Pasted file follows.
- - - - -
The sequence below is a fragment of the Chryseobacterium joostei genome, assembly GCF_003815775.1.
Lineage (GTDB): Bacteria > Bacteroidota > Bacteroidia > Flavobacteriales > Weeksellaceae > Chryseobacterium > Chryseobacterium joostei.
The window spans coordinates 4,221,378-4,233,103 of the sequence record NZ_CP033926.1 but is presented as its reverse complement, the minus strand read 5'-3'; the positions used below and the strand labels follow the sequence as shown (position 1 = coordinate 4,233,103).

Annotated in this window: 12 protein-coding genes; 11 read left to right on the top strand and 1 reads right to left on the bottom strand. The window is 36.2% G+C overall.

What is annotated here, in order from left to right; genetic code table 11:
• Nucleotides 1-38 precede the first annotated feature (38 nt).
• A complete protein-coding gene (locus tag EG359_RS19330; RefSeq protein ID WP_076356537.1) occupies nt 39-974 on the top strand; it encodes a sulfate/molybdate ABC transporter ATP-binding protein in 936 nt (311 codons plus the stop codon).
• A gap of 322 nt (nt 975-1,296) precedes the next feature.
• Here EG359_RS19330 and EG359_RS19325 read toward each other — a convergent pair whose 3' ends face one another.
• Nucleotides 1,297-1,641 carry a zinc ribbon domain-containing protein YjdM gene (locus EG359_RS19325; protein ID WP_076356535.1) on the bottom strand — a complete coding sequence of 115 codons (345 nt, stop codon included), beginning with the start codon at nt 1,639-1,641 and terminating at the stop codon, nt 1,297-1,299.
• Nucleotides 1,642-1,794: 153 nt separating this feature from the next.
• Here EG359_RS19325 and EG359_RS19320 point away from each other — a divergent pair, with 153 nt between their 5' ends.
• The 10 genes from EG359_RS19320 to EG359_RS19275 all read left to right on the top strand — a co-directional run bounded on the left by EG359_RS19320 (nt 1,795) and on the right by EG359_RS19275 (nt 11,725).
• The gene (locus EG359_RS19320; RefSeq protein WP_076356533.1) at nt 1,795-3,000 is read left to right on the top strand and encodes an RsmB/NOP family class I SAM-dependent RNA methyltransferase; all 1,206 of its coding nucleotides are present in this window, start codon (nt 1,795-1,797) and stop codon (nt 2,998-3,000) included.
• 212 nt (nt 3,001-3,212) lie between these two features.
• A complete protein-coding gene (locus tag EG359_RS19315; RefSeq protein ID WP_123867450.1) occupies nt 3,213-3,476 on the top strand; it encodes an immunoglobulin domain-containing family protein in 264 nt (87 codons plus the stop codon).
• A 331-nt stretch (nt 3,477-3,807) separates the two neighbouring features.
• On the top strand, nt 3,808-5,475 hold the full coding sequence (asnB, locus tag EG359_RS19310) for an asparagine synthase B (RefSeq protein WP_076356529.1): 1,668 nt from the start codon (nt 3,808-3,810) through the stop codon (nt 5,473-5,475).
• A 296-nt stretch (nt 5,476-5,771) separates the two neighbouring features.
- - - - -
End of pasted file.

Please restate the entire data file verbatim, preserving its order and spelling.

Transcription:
The sequence below is a fragment of the Chryseobacterium joostei genome, assembly GCF_003815775.1.
Lineage (GTDB): Bacteria > Bacteroidota > Bacteroidia > Flavobacteriales > Weeksellaceae > Chryseobacterium > Chryseobacterium joostei.
The window spans coordinates 4,221,378-4,233,103 of the sequence record NZ_CP033926.1 but is presented as its reverse complement, the minus strand read 5'-3'; the positions used below and the strand labels follow the sequence as shown (position 1 = coordinate 4,233,103).

Annotated in this window: 12 protein-coding genes; 11 read left to right on the top strand and 1 reads right to left on the bottom strand. The window is 36.2% G+C overall.

What is annotated here, in order from left to right; genetic code table 11:
• Nucleotides 1-38 precede the first annotated feature (38 nt).
• A complete protein-coding gene (locus tag EG359_RS19330; RefSeq protein ID WP_076356537.1) occupies nt 39-974 on the top strand; it encodes a sulfate/molybdate ABC transporter ATP-binding protein in 936 nt (311 codons plus the stop codon).
• A gap of 322 nt (nt 975-1,296) precedes the next feature.
• Here EG359_RS19330 and EG359_RS19325 read toward each other — a convergent pair whose 3' ends face one another.
• Nucleotides 1,297-1,641 carry a zinc ribbon domain-containing protein YjdM gene (locus EG359_RS19325; protein ID WP_076356535.1) on the bottom strand — a complete coding sequence of 115 codons (345 nt, stop codon included), beginning with the start codon at nt 1,639-1,641 and terminating at the stop codon, nt 1,297-1,299.
• Nucleotides 1,642-1,794: 153 nt separating this feature from the next.
• Here EG359_RS19325 and EG359_RS19320 point away from each other — a divergent pair, with 153 nt between their 5' ends.
• The 10 genes from EG359_RS19320 to EG359_RS19275 all read left to right on the top strand — a co-directional run bounded on the left by EG359_RS19320 (nt 1,795) and on the right by EG359_RS19275 (nt 11,725).
• The gene (locus EG359_RS19320; RefSeq protein WP_076356533.1) at nt 1,795-3,000 is read left to right on the top strand and encodes an RsmB/NOP family class I SAM-dependent RNA methyltransferase; all 1,206 of its coding nucleotides are present in this window, start codon (nt 1,795-1,797) and stop codon (nt 2,998-3,000) included.
• 212 nt (nt 3,001-3,212) lie between these two features.
• A complete protein-coding gene (locus tag EG359_RS19315; RefSeq protein ID WP_123867450.1) occupies nt 3,213-3,476 on the top strand; it encodes an immunoglobulin domain-containing family protein in 264 nt (87 codons plus the stop codon).
• A 331-nt stretch (nt 3,477-3,807) separates the two neighbouring features.
• On the top strand, nt 3,808-5,475 hold the full coding sequence (asnB, locus tag EG359_RS19310) for an asparagine synthase B (RefSeq protein WP_076356529.1): 1,668 nt from the start codon (nt 3,808-3,810) through the stop codon (nt 5,473-5,475).
• A 296-nt stretch (nt 5,476-5,771) separates the two neighbouring features.